The MSME sector contributes significantly to India’s GDP and provides livelihood to more than 10 per cent of the national population. It involves low capital costs and this makes it particularly suitable for the socio-economic set-up of India. Several thousands of MSMEs are falling sick every year owing to lack of resources, market or inappropriate business strategies, and Covid-19 and the related economic crises are likely to aggravate the situation. The seriousness of the situation has led the government to introduce substantive reforms for this sector, with a special focus on providing credit, liquidity, demand and marketing infrastructure.
As a part of the ‘Aatma Nirbhar Bharat Abhiyan’ – self-reliant India campaign, the government intends to provide a Rs 3 lakh crore collateral-free emergency credit line (Credit Line), Rs 20,000 crore subordinate debt for stressed MSMEs and Rs 50 thousand crore equity support through fund of funds (FOF) to the adversely impacted MSME sector. These are direct measures, and they will go a long way in benefitting those MSMEs, which are aware, and are able to get access to such measures. The Credit Line intends to make available loans of up to 20 per cent of the outstanding credit to MSMEs and it is remarkable that within 14 days from the launch of the Credit Line that PSBs have already sanctioned loans exceeding Rs 24,000 crores to 5.46 lakh MSMEs.
Banks will provide subordinate debt to MSME promoters to enable capital infusion, and this will strengthen the net-worth of MSMEs and prevent them from becoming sick and unviable. The FOF is to be operated through a ‘mother fund’ and ‘daughter funds’, where equity funding will be provided to MSMEs which have potential to grow and are viable. As a result, a wide range of investors such as financial institutions, corporate investors and HNIs are likely to make investments in conjunction with the government in the MSME sector.
The definition of ‘MSME’ has been revised to increase coverage, and the new definition is based on ‘investment and turnover’. This has resulted in a lot more enterprises being covered in the scope of ‘MSME’ and becoming entitled to several MSME incentives. With a view to strengthening demand in the MSME sector, global tenders in government procurement tenders of up to Rs 200 crores have been disallowed. Special emphasis is being made on e-market linkage and fintech, and this will help meeting social distancing requirements and to reap benefits of technology.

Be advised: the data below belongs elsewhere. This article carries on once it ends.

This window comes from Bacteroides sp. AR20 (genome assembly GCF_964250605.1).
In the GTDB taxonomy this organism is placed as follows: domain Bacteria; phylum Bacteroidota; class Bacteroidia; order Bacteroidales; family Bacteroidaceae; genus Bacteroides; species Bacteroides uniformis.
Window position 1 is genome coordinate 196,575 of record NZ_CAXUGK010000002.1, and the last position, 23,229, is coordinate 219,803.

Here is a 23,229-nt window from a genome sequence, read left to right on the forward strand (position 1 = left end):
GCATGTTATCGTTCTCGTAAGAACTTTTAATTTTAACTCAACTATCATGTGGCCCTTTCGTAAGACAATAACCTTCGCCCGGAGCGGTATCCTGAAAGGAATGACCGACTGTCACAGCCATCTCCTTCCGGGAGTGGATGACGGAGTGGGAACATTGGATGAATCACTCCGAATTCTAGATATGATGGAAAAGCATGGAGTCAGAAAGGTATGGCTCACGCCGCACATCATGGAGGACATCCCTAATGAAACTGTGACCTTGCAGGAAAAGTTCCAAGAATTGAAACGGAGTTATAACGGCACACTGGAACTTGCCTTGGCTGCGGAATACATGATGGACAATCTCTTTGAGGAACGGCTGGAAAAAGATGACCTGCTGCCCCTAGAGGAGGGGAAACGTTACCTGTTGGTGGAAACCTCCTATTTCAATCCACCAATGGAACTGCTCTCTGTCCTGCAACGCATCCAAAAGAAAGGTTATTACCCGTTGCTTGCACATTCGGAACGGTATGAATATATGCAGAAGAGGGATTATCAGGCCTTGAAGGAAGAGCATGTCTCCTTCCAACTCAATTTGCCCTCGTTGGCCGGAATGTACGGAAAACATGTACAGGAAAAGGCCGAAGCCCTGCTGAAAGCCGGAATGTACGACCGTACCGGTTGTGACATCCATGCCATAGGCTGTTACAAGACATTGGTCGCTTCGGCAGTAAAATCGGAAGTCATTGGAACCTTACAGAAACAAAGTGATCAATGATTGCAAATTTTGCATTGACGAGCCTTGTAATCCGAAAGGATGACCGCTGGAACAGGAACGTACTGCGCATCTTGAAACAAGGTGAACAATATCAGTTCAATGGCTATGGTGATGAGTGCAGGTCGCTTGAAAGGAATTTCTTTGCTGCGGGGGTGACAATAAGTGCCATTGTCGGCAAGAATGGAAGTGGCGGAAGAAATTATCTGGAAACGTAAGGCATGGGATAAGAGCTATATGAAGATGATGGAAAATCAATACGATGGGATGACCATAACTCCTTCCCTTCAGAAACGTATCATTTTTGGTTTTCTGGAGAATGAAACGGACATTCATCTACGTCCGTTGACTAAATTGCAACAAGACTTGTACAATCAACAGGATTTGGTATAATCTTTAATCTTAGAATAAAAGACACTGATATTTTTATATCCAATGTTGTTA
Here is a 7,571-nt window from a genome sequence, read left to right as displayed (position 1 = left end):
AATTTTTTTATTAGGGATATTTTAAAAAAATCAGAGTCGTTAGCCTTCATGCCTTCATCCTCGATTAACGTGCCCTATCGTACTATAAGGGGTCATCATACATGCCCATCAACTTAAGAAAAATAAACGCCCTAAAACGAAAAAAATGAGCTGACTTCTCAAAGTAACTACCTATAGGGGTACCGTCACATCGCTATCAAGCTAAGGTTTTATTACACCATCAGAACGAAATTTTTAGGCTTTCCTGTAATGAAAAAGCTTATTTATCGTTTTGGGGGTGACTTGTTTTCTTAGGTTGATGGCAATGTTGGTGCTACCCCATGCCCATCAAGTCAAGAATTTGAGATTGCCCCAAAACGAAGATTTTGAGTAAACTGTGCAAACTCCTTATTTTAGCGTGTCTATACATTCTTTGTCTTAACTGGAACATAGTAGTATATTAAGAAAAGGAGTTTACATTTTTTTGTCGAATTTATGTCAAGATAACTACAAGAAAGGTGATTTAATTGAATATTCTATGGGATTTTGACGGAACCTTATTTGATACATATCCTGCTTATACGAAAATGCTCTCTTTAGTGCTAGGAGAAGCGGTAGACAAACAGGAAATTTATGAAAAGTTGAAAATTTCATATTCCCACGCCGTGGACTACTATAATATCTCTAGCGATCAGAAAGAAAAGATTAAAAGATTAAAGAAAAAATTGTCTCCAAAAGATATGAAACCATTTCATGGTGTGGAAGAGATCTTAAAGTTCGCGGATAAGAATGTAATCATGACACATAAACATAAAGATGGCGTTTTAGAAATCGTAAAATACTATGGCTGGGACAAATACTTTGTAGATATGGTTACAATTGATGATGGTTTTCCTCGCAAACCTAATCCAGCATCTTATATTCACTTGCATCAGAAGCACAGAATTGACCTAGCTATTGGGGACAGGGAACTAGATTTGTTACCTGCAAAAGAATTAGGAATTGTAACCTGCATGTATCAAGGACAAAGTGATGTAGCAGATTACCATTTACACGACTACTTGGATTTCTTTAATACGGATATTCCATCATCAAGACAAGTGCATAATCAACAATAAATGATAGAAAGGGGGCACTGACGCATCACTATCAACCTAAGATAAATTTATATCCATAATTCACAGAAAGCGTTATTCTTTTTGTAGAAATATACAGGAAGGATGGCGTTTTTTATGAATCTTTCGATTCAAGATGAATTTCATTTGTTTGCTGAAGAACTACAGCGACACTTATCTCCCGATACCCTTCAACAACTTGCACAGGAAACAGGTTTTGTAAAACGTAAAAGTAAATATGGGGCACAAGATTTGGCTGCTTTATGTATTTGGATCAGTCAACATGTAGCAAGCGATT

Despite all these efforts, it does not seem like enough has been done. We are not even sure if the present crisis has bottomed out to assess whether what has been done is good, or what more needs to be done. Specialists are already comparing the present situation with earlier grave economic crises which took several years to come out. MSMEs have treaded a difficult path in their evolution over the past couple of decades and have had to cope with a lot of hurdles. In recent times, they have had to cope with severe stress on account of demonetization and the GST implementation. However, it was not an easy process, and the present Covid-19 situation is not an easy encounter.
The recent measures are all well-intended and should drive growth across various economic sectors. Start-ups catering to strengthen MSMEs, be it in the space of logistics, finance, technology, fintech and manufacturing will be particular beneficiaries. However, there is a lot to be done and achieved as a huge void has been caused by Covid-19, the lockdown and the unprecedented crisis. Credit cycles and collections are impacted, and capital has eroded or been consumed. Bad debts are bound to pile up and entrepreneurs will be anxious. Time is of the essence. The right strategy, orientation and further stimulus are obligatory.
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